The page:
Partner's guide to breastfeeding

How you and your partner choose to feed your baby is a really important decision. This page contains information on how you can support your partner.

Building a Happy Baby: A guide for parents 

This video looks at the importance of developing close, loving relationships with babies in their early days and weeks. Responding to babies' needs for comfort and food is hugely beneficial for brain development and makes for more confident toddlers. Parents should be supported in breastfeeding responsively and keeping their babies close to help them become happy, healthy and secure children and adults.


Your support will help your partner and baby get off to a good start with breastfeeding. Breastfeeding can be a bit tricky for the first few days and they will need you to be encouraging and supportive. You can provide practical support so mum can concentrate on feeding the baby, or so that she can rest. Make sure that mum has plenty to eat and drink and that she doesn’t have to worry about keeping the house tidy or doing the washing. Keep the number of visitors limited. Above all, make sure you tell her often that she’s doing a brilliant job.

A dad’s view: “The important thing to remember is that it’s not the big things that make the difference but as many little things as possible. A cup of tea, a cuddle or telling great auntie Zelda that no, she can’t come and visit. Again. It’s being the arm around the shoulder without being dramatic about it.” Craig from Cardiff (Bump Baby and Beyond (Public Health Wales).

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Your support is important

For many women, their partner is their main source of support with breastfeeding.

Many breastfeeding women give up sooner than they want to. You can be integral in keeping breastfeeding going. The more supportive you are, the longer your partner is likely to breastfeed and the more confident she’ll feel. While breastfeeding is a natural process, it is also a learned skill. Breastfeeding isn’t always easy at first and can take a few weeks for both mum and baby to get used to. Some breastfeeding mums go through a rough patch, but good support and encouragement from you can help her get through it.

How can you help?

Make sure your partner is comfortable while breastfeeding. Help her check the baby’s positioning and latch-on during breastfeeding (see tips below) and offer to adjust any cushions etc.

  • While she is breastfeeding, bring your partner a drink, snack, pillow or footstool.
  • Take on more of the housework yourself or get help, particularly in the early weeks. Make sure there is plenty of food in the house by doing the grocery shopping and cooking nourishing meals.
  • Feeding mum is feeding baby – often babies feed a lot in the evening and this is a great opportunity for you to cook a meal for you and your partner.
  • If you have older children, spend time with them so your partner can spend time with your baby or catch up on sleep.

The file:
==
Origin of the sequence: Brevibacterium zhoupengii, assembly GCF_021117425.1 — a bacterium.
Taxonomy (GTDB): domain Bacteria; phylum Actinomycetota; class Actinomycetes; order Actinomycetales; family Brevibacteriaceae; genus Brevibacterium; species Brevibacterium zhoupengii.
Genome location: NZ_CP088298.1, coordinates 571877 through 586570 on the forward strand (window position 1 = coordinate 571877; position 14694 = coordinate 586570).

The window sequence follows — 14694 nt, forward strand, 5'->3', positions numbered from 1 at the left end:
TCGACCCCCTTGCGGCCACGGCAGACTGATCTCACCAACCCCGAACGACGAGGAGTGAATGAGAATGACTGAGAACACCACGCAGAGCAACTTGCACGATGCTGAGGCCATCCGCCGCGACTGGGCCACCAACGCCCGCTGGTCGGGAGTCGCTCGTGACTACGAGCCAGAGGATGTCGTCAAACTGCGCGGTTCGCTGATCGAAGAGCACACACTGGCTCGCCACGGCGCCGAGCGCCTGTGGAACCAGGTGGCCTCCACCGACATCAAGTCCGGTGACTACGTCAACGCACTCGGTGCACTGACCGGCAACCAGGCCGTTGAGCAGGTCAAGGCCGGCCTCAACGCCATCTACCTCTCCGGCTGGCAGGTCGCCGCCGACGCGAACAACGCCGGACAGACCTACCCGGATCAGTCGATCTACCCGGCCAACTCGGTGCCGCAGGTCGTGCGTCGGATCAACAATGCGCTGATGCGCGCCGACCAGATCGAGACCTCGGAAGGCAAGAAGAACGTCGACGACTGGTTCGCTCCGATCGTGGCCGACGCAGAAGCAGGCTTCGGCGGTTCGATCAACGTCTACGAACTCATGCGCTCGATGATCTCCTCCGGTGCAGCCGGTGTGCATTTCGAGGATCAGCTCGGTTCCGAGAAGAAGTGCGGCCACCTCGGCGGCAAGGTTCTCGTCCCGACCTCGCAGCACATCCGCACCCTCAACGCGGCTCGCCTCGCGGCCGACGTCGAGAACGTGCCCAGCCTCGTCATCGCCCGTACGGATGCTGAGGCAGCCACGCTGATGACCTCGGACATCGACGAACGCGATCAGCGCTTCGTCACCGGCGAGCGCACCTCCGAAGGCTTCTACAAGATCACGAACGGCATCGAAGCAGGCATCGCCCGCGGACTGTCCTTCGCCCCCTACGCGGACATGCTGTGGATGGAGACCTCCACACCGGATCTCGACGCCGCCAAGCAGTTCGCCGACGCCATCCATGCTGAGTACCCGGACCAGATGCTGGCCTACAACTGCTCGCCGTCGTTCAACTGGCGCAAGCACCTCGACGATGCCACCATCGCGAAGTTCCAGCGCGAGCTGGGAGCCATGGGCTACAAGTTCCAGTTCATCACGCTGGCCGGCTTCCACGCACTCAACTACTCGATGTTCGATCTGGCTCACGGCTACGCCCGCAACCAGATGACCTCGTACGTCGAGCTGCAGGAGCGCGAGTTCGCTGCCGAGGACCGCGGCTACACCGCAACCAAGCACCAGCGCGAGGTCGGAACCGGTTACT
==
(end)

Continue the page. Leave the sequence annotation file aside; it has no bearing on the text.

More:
• If your partner is considering stopping breastfeeding early on, encourage her to keep going by being positive and praising the progress she’s made so far. Providing reassurance, particularly when she’s tired or frustrated, will help boost her confidence.
  • Too many visitors in the first two weeks can be exhausting.
  • Get specialist help if your partner is experiencing difficulties with breastfeeding. Keep a list of phone numbers handy so you can easily call your Midwife, Responsive Feeding Service, Health Visitor, breastfeeding counsellor, or GP.

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Getting closer with your baby

With breastfeeding, parents do have different roles to play. While it helps to develop a strong bond between mum and baby, dads can sometimes feel jealous or left out. Try to remember that breastfeeding is just one aspect of caring for your baby. There are plenty of other ways to care for and be close to your baby.

Cuddle, bathe, massage, rock and lie with your baby on your bare chest – babies love skin-to-skin contact.

Get to know your baby (and help them get to know you) by talking, singing and playing games.

Get involved before and after breastfeeding – you can bring baby to mum, change their nappy, get their wind up and rock them to sleep.

You can also read stories, go for walks with baby in the pram or in a sling to give your partner some time to herself. The more you get involved with caring for your baby, the more quickly you’ll develop a strong bond. Babies often love the sound of their dad’s voice and the security of being held in their arms. Supporting your partner with breastfeeding is one of the most important things you will do for your child. Try to enjoy this time – it is busy and tiring but the rewards are amazing!

Creating a supportive environment where mums can breastfeed more easily is the responsibility of us all.

Improving the physical and emotional health and wellbeing of expectant mothers, infants, children and young people throughout Aneurin Bevan University Health Board Area.

(N.B: The Family and Therapies team at ABUHB is NOT responsible for the content on the webpage links that we refer to in our resource sections and linked information to external sites. All information was accurate and appropriate at the time the webpage was created.)

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